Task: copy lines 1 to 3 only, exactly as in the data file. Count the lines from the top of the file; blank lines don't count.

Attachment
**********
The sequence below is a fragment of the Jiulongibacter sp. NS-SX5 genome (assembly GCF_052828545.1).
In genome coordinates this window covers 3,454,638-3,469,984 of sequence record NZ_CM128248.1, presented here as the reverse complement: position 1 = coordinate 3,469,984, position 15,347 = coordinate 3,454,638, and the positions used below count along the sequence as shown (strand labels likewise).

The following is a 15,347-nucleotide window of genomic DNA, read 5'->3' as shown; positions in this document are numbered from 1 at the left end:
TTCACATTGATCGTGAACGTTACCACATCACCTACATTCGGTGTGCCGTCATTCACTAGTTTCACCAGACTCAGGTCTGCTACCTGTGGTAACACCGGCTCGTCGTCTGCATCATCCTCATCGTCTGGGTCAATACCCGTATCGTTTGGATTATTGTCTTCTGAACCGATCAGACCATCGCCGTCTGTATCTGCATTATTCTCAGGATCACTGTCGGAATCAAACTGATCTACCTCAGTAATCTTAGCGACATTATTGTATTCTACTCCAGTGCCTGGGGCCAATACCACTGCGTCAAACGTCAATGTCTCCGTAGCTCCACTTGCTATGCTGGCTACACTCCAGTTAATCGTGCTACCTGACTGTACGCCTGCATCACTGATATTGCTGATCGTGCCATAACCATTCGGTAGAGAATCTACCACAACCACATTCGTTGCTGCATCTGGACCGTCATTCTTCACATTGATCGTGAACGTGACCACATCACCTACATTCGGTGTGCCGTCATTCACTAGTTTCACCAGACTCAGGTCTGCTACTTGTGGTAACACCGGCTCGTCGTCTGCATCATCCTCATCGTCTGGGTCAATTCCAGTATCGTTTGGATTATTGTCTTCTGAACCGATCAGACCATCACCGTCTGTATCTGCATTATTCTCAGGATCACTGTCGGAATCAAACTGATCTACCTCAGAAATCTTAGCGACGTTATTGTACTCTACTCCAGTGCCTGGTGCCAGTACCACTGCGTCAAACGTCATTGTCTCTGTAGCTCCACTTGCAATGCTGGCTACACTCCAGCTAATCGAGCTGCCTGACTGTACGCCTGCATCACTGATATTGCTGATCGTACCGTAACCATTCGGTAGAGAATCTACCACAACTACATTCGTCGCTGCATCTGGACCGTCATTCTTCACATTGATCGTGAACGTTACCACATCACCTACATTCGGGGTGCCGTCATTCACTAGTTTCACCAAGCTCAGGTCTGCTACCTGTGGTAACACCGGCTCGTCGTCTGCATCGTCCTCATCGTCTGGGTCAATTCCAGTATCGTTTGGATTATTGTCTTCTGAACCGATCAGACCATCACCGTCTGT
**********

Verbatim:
The sequence below is a fragment of the Jiulongibacter sp. NS-SX5 genome (assembly GCF_052828545.1).
In genome coordinates this window covers 3,454,638-3,469,984 of sequence record NZ_CM128248.1, presented here as the reverse complement: position 1 = coordinate 3,469,984, position 15,347 = coordinate 3,454,638, and the positions used below count along the sequence as shown (strand labels likewise).

The following is a 15,347-nucleotide window of genomic DNA, read 5'->3' as shown; positions in this document are numbered from 1 at the left end: